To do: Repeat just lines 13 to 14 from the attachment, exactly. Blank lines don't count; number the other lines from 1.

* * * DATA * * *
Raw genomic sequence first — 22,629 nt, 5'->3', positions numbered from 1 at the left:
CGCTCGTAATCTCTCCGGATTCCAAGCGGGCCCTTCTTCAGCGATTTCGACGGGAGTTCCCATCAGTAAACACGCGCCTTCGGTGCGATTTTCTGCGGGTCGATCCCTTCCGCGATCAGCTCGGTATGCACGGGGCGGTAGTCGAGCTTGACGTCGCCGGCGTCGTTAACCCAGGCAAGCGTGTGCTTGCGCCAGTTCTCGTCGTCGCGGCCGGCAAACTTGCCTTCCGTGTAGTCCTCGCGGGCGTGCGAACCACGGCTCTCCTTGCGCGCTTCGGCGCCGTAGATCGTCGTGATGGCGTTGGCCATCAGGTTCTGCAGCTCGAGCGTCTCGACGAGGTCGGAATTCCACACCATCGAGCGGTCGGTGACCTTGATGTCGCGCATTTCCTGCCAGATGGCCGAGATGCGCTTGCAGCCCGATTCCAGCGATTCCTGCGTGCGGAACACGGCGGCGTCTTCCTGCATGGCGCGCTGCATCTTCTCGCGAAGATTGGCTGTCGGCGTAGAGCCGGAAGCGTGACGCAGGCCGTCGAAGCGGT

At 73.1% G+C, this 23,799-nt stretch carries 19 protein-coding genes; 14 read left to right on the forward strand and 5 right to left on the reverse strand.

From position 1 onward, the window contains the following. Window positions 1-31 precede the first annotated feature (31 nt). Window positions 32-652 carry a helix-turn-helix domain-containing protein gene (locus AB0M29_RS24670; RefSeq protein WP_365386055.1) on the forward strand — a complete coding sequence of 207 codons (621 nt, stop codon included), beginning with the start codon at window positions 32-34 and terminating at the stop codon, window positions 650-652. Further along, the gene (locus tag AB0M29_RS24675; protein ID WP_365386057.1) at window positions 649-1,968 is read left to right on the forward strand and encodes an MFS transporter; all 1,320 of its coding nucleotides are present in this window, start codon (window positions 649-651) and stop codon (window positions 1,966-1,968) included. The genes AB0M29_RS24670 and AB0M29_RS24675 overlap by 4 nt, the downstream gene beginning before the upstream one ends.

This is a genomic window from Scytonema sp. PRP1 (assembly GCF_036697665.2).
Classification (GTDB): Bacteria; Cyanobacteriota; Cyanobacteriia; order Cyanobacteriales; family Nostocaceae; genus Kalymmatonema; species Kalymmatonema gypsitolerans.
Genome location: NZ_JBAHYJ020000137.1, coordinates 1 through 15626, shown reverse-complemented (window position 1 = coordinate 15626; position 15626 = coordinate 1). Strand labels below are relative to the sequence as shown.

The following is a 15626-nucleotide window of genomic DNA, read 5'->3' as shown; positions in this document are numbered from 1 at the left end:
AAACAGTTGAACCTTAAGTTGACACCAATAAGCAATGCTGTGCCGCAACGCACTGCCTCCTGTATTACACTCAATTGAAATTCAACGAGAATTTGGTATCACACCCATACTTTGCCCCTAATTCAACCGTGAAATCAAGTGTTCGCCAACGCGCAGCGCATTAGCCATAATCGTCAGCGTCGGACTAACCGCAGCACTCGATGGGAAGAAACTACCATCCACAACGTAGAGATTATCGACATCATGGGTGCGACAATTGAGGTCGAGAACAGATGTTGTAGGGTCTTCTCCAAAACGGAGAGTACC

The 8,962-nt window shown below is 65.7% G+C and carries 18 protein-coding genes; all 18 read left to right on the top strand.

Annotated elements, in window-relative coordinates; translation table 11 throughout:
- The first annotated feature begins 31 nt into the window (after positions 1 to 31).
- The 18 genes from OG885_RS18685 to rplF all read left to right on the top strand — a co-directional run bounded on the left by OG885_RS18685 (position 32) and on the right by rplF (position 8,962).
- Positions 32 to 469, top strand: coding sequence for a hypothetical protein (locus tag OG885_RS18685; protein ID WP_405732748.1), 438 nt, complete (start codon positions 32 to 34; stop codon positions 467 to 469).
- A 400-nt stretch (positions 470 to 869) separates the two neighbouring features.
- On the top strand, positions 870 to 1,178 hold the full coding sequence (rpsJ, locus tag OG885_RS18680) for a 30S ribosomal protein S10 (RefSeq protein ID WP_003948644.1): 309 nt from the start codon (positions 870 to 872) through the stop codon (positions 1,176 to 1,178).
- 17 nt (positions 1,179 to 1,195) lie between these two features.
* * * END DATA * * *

- The 18 genes from OG885_RS18685 to rplF all read left to right on the top strand — a co-directional run bounded on the left by OG885_RS18685 (position 32) and on the right by rplF (position 8,962).
- Positions 32 to 469, top strand: coding sequence for a hypothetical protein (locus tag OG885_RS18685; protein ID WP_405732748.1), 438 nt, complete (start codon positions 32 to 34; stop codon positions 467 to 469).